Wow, ejwme!! Totally neat. I used to think I had a pretty good vocabulary until I read through the comments. I’ve never learned of so many new words in one day as I did looking through them. Now if I could only figure out a way to work them into ordinary conversation….
I liked “petrichor” — I didn’t know there was a word of description for that.
I also liked the snippet of the Robert Herrick peom fairly near the beginning of the comments, “Upon Julia’s Clothes.” Everytime I see something of his it reminds he had one of the most prodigious techniques of any poet in the English language — on a par with W.H. Auden at the height of his powers.
THanks for sharing. Now we return you to our regular bicycle programming…
yeah, I have mispronounciation issues as well. I was a book worm as a kid and knew more words than most – on paper. Couldn’t pronounce diddly, so even now I tend not to use words, but instead “collect” them writen down by others. I’m irked that my husband uses me as a dictionary sometimes, but I can’t complain much – he doesn’t bat an eye when I throw an electrical device down in frustration and ask him to “make it go”.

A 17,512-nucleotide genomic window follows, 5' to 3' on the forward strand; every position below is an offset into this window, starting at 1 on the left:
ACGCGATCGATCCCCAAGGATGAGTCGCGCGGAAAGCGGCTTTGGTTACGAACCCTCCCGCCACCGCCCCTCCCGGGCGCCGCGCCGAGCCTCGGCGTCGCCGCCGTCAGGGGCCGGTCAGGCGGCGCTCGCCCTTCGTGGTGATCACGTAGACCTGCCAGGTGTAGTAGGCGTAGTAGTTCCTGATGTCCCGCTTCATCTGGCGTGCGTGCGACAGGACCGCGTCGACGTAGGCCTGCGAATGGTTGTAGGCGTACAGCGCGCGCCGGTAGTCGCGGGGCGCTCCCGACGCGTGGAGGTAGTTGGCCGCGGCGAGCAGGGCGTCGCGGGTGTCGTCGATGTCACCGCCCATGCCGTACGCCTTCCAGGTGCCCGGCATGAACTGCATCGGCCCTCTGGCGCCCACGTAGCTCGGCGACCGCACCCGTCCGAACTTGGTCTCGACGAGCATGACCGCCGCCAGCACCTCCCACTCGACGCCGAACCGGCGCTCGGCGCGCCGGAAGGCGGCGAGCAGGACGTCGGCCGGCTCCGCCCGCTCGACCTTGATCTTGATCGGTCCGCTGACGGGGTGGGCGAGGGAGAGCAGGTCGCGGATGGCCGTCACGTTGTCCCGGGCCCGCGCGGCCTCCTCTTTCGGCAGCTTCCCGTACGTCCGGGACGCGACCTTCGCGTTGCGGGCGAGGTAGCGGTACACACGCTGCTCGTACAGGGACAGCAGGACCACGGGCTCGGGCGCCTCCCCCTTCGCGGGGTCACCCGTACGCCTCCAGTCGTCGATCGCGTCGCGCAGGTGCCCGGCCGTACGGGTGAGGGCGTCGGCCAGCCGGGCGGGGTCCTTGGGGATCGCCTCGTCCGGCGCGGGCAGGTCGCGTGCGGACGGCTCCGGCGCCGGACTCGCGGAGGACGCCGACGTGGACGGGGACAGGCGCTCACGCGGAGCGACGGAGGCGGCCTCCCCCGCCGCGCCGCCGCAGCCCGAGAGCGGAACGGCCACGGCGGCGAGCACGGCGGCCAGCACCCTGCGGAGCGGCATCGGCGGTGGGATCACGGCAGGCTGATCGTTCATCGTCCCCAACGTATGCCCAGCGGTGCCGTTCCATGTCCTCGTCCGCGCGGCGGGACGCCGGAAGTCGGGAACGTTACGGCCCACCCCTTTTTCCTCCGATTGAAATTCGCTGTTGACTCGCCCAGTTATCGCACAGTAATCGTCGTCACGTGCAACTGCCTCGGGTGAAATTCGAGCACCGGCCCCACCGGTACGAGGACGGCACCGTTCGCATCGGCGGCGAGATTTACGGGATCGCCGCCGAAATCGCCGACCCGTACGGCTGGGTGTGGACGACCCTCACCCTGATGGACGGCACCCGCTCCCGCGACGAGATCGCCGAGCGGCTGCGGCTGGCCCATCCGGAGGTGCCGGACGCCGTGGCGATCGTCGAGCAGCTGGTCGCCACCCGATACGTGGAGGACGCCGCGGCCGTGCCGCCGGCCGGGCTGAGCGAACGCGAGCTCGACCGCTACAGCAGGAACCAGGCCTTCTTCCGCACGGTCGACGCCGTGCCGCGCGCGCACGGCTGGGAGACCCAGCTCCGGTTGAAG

Personally, I’ve always thought the word “love” was phonologically too mundane for the idea it portrays, though I suppose it’s appropriately accessible and simple.
My top two are ricochet and ululation. Both are onomatopaeic and mean things that I find exciting.
I do like derailleur and pannier in cycling, they’re two lovely words even if I’ve never heard anybody pronounce them them same (and sheldon doesn’t like the former: http://www.sheldonbrown.com/derailer.html )
Cassette is also a lovely word, but all of its meanings i’ve bumped into have all been far too … mundane and mechanical. It should be some kind of delicate pastry that pairs well with fruit. Cassette d’cassis, or cassette a la mode.
ejwme — I prefer to think of it as old-fashioned, or better yet, “traditional”.
If I think the book is worth owning, I just prefer the feel and heft of a real tangible book that you can turn pages.
Then there are some books that because of their subject matter or the way they are organized, you almost must have a hard copy to leaf back and forth through. The Official Records of the American civil war are a great example of this.
As to being too young to be this old, I’ll tell you what I did. I just decided a while back that the numbers had gotten too big for me to work with, so I quit trying. Now I don’t have to think about it anymore. It really is true that ignorance is bliss, as they say.